Une Journee en Provence I

I intend to recount (with a few contextual diversions) life on the road for a single day -- 24 May -- of my trip, which now finds me in southeastern France, in the area known as Provence.  What exactly is Provence?  As famous as this locale is touristicly, it does not have its own government region in the French scheme of 20 plus regions (it combines with the Alps and the riviera), and it comprises several administrative departements (e.g., the Vaucluse, Gard, Var), the borders of which I seem to cross and recross on almost a daily basis.

I reached Provence by cycling over the Pyrenees from Zaragoza, Spain, over to the Atlantic coast, across a corner of Acquitaine and Gascony, across the Perigord through the lower Dordogne Valley, to Cohors and through the Lot River Valley, through upper Languedoc and the Gorges of the Tarn and Jonte Rivers -- in all, about French 2300 kms, including Provence.  It's more or less the route I picked up from information on the Internet.  These are popular areas for cycling tours -- which provide subscribers with starred accommodation and cuisine, sometimes bikes.  People pay US $200 and up per day to go on these organized tours which oftent offer vehicle transport for those riders who can't tackle all the hills.  About 25% of my route was up hill, an average of three 5 km climbs per day.  For the most part my maps, printed off the Internet, were adequate, but sometimes not sufficiently detailed.  I also brought along photocopied pages from the relevant publications of Let's Go, Rough Guide, Lonely Planet and the Blue Guide.  All this was supplemented by help provided by tourist information offices, which are abundant in France.

I have not been here long enough to know what exactly characterizes Provence, but I sense it has to do with language, food, wine and scenery and a shared history, at least from Roman times and certainly through the fights within Catholicism which resulted in Rome (the Church of Rome that is) being located here in Avignon for a period.

I am in Provence only a week, just scratching the surface, gathering ideas for planning a return trip.  Originally I had intented to spend two weeks here and I had brought along maps that demarcate cycling routes.  The abandoned week was in fact spent in Bayonne in the French Euzkadi (Basque) area in the far southwest of the country.  This is why my plans changed:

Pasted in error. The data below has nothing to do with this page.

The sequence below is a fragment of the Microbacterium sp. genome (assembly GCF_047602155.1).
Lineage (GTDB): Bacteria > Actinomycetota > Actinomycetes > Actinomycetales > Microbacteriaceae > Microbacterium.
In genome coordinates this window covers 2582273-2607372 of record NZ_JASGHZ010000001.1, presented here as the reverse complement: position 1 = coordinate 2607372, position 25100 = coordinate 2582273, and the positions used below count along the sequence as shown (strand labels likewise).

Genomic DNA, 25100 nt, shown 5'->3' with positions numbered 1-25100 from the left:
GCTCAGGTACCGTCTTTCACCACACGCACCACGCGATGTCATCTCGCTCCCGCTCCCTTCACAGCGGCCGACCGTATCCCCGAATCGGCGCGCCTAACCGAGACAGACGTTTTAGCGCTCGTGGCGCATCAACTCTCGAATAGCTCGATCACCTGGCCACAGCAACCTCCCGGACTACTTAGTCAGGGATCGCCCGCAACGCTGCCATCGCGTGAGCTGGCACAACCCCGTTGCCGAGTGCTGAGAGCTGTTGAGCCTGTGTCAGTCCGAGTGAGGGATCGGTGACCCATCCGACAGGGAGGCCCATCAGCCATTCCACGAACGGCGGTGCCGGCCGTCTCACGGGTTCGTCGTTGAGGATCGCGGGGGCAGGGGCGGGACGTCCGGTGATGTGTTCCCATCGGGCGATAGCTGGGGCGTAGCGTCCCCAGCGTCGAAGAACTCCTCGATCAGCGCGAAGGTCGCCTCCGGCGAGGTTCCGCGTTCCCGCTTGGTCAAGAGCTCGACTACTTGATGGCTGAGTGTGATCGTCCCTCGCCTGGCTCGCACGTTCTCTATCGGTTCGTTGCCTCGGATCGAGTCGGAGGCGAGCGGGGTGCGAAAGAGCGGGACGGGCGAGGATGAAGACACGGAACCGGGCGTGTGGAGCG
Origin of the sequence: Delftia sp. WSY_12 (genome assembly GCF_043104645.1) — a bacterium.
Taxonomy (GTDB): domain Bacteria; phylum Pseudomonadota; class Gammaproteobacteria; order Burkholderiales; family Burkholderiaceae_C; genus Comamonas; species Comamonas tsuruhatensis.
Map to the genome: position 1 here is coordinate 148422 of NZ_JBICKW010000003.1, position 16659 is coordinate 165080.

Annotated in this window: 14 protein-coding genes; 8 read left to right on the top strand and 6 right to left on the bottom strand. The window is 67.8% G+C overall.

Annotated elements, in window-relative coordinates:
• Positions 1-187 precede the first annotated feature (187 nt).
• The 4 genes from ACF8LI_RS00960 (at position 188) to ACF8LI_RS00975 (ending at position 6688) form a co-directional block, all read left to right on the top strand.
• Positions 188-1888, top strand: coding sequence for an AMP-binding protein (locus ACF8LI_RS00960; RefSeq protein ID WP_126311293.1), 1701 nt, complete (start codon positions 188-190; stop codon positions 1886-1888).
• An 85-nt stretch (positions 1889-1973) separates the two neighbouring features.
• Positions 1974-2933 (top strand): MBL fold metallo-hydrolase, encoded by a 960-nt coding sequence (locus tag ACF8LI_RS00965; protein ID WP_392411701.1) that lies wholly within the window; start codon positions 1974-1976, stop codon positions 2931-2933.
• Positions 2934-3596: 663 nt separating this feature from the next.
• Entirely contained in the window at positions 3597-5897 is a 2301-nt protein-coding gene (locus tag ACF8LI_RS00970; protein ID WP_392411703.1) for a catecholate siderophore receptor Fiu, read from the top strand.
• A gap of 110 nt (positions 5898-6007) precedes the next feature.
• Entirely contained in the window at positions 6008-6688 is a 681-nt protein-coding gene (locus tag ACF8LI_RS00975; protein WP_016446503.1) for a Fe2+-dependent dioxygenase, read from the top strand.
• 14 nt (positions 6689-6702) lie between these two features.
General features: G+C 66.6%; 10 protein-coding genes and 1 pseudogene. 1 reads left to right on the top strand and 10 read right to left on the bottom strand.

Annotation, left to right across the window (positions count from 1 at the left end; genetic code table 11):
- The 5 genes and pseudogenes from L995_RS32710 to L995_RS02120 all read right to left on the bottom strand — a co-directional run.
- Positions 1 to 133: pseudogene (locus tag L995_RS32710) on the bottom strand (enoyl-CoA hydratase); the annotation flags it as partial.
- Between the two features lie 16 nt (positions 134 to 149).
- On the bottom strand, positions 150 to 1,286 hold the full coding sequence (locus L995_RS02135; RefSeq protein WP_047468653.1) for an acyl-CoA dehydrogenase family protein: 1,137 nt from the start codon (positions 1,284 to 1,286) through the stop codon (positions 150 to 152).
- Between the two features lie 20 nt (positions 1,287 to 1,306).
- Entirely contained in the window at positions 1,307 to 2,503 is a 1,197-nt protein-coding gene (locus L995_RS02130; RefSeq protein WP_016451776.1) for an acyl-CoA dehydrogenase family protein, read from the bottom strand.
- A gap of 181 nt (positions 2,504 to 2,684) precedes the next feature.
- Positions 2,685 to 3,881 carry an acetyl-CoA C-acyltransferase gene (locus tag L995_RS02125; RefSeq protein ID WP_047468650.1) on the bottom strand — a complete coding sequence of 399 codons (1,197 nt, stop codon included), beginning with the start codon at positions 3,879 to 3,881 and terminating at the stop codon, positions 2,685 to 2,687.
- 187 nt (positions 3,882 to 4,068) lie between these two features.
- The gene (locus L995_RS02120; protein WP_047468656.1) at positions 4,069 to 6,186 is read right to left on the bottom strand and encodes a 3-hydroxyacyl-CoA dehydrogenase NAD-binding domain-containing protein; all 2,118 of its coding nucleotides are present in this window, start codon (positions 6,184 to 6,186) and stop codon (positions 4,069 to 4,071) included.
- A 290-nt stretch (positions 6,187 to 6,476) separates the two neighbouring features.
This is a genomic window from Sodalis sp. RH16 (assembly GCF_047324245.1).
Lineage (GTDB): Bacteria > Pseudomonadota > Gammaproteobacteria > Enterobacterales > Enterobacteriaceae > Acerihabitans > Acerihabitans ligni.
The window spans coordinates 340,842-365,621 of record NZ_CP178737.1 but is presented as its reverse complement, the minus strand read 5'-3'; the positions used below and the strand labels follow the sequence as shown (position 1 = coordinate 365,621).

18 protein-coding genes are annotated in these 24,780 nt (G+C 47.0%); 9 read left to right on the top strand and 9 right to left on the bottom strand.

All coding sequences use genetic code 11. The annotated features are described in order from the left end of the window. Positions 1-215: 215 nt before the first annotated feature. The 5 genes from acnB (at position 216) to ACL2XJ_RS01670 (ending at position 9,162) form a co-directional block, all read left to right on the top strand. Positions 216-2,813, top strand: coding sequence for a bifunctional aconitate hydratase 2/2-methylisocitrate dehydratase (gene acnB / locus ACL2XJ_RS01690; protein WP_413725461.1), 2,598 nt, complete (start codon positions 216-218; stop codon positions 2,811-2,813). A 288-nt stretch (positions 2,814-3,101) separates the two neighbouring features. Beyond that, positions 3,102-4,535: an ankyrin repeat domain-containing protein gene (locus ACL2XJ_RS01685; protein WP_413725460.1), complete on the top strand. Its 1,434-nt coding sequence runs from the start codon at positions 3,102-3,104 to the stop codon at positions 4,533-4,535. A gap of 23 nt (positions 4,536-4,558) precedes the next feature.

By the time I reached Bayonne I was a physical wreck, so I found a comfortable family-run hotel (Paris-Madrid Hotel, US $15 per night) where I recuperated.  The very night before Bayonne I had fainted in a campground restaurant as I was rushing to the toilet at the end of the meal.  Once the restaurant's startled guests revived me, the condition that had sporatically plagued my insides for 8 weeks immediately returned.  The next day I managed the 25 kms to Bayonne where I vowed to get well, or die trying.  The next day after a most difficult evening (for me as well as all the hotel guests, for I imagine that old hotel equals old, noisy plumbing) I went to the emergency room, it being Sunday and not possible to consult a physician otherwise.  I was weighed.  Down from 70 to 60 kilos (154 to 132 pounds), I looked like I had indeed lost 10-15% of my body weight.  I gave blood and stool samples, returned for the results and met with a specialist who replaced the antibiotics, which had apparently accomplished their job, with some pills called Ultra-Levure to build up the digestive process.  The various tests and visits cost me US $30, maybe one-tenth or even less of what treatement in the US would run.  I left Bayonne feeling mended.

The week I have in Provence is busy with taking in the sights, food and wine, during the cycling days that amount to about only 70 kms each.  Today is not exactly a typical day -- all the days here are quite different; there's little monotony.  First of all, last night I did not sleep in the tent.  Except for the recuperative week in the Bayonne hotel, a night in a hostel in Sarlat (a treasure of a town), where a hail and rain storm swamped the campground, and the night in the home of a woman who had kindly translated (generally my French gets me where I want to go, but so many medical terms were making conversation difficult and, like so many other times, a by-stander offered help; the French are as nice a people as I would ever want to encounter) for me at the Bayonne hospital and then suggested I visit her and her husband on my way north, I have camped out in the tent every night in France. (I skimp on accommodation, splurge on food).  Last night was camping of sorts.

I arrived at the Orange (a town north of Avignon) campground, after I had visited the city's remarkable Roman theater and museum, at 5 pm just as a thunder and lightening show began.  It lasted several hours and along with a Dutch cyclist, I was permitted to sleep inside the unused bar/cafe (closed for the off season) rather than in the flooded campground.  Rainiest spring in 40 years, they say.  (My tent keeps me dry during a rain storm, but if it's raining, I cannot set it up dry.)  In any case, foodwise it was a disappointing evening.  I had ridden 89 kms in anticipation of a fine meal in a restaurant recommended in one of the photocopied guidebooks's pages, but town was 2 kms away and the rain continued.  I resorted to emergency rations -- fruit compote recommended by the hospital specialist for my insides and a few high energy candy bars (the French equivalent to Powerbar).  I slept well, but I wake up a bit hungry and still gastronomically disappointed.  I breakfast in town on the usual cocoa and coissants, of which I have at least one a day (and in one 24 hour period I have eaten 10), and I am off for a day of cycling.

(to be continued)

 

 

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